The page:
Dale and Erica Newman were chasing dreams of law enforcement careers at the police academy in 2005, but what each also found was a future partner.
“We had a lot of things in common,” Columbia County sheriff’s Investigator Erica Newman said of Dale Newman, whom she married in October 2007.
She had been a bank teller and he had been working for John Deere in Grovetown when they decided they had put off their dreams of being in law enforcement for too long. Their paths first crossed when they enrolled in the police academy in 2005 and started volunteering as reserve deputies at Columbia County Sheriff’s Office. Both were later hired full-time and moved through the road patrol to their current jobs with the department. Dale Newman, 37, is a crime suppression deputy and a K-9 handler, while Erica Newman, 34, is a property crimes investigator.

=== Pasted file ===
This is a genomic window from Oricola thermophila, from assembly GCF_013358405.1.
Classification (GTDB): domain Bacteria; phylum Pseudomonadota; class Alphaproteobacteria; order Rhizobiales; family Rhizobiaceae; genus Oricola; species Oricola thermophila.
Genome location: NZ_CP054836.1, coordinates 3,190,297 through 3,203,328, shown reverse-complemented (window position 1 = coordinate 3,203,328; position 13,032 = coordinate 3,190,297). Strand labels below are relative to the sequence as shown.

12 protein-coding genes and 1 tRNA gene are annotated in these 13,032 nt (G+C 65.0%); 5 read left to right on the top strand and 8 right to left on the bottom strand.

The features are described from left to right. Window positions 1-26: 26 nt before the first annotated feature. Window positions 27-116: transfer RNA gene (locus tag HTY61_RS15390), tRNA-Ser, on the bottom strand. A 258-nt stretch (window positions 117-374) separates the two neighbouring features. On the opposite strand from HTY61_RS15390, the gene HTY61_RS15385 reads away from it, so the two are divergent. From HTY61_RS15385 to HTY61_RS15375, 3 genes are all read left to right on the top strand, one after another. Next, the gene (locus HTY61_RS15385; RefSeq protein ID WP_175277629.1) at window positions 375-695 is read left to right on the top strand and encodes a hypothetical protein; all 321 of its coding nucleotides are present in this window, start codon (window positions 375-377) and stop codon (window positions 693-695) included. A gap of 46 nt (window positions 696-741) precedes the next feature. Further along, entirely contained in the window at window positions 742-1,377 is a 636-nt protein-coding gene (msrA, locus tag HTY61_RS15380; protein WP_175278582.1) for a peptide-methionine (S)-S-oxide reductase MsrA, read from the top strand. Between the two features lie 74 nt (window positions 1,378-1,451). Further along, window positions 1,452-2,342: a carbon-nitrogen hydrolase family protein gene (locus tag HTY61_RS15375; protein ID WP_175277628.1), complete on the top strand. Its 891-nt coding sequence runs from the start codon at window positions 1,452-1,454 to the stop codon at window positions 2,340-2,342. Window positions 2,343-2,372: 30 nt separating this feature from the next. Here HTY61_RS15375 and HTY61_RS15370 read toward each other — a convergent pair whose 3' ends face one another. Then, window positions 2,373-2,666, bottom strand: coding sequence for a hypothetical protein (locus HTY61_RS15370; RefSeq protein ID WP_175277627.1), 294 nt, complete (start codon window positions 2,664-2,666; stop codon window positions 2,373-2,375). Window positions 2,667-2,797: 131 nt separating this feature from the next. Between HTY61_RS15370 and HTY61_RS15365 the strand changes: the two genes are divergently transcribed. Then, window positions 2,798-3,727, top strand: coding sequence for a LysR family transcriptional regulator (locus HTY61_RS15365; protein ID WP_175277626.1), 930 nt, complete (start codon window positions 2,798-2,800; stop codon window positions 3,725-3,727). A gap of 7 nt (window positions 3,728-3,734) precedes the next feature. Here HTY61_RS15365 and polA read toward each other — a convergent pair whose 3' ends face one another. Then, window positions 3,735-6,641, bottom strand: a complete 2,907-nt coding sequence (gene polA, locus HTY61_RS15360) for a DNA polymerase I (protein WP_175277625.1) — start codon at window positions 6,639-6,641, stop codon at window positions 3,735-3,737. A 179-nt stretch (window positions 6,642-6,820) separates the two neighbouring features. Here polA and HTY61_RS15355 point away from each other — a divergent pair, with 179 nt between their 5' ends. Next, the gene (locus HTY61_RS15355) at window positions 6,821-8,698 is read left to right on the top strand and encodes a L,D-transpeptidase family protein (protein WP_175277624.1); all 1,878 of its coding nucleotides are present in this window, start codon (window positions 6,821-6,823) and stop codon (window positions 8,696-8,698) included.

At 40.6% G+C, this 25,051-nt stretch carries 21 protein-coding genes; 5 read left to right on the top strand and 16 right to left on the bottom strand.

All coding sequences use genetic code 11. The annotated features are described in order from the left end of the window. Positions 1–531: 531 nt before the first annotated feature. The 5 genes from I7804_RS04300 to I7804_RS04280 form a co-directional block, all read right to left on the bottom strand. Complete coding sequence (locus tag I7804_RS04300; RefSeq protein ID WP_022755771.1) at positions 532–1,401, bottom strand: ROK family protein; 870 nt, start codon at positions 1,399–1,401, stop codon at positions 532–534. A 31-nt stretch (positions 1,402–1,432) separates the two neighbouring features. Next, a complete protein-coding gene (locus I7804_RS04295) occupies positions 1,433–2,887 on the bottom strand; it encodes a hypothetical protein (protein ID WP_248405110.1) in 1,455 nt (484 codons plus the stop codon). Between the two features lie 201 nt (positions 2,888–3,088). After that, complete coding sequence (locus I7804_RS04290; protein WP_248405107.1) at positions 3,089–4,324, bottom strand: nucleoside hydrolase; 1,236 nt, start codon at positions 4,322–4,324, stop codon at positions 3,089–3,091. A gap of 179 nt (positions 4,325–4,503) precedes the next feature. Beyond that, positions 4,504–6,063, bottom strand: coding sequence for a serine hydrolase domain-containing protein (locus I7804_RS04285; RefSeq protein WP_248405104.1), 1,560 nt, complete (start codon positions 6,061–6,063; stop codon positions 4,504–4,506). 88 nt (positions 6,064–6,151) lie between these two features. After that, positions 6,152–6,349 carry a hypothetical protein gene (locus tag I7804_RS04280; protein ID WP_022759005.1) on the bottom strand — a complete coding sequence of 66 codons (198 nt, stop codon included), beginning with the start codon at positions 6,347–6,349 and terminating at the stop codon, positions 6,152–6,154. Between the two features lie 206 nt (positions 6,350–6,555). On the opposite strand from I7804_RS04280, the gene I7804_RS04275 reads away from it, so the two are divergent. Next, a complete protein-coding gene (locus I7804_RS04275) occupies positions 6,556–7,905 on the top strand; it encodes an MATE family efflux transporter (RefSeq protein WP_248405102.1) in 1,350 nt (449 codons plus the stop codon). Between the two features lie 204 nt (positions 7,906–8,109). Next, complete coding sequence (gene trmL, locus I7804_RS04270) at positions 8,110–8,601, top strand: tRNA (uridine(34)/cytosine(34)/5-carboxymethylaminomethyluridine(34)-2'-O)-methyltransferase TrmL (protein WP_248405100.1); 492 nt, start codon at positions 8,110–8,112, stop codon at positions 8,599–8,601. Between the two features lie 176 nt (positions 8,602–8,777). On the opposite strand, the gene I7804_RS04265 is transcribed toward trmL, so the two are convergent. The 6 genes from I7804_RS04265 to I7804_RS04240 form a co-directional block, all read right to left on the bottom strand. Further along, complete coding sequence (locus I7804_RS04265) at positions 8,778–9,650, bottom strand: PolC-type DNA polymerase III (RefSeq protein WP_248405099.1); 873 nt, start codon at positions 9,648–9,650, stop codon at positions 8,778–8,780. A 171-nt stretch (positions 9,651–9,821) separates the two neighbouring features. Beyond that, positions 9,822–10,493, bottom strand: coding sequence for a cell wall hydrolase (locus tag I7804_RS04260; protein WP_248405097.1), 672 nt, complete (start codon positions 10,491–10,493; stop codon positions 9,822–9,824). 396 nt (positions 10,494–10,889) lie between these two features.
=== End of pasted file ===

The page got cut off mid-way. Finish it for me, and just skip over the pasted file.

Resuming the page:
They eventually fell in love, married and had a son, Matthew.
“With both of us being in law enforcement, we kind of have an understanding of the job,” she said. “We know the job is demanding and sometimes you have to put work first. … We both have that understanding so neither one of us gets upset when we have to go.”
They both also understand the potential dangers.
“We’re obviously worried about safety,” he said. “We both have high risk jobs.”
“He tells me, ‘Always be safe and do whatever you have to do to come home at night,”’ Erica Newman said.
Despite the inherent risks of the job, neither considered asking the other to change careers.
With one working the day shift and the other working nights, the couple rarely work the same crime scene, but they try to meet each other for lunch or dinner dates during a shift.
“When we’re off, we like to make the most of it,” Dale Newman said. “We try to do as much as we can.”
They try to take at least one family vacation a year, but mostly they spend their spare time with family in Harlem, riding 4-wheelers and dirt bikes or washing their county cars and cleaning their equipment together.
“It usually ends up with us both talking a lot about work,” he said.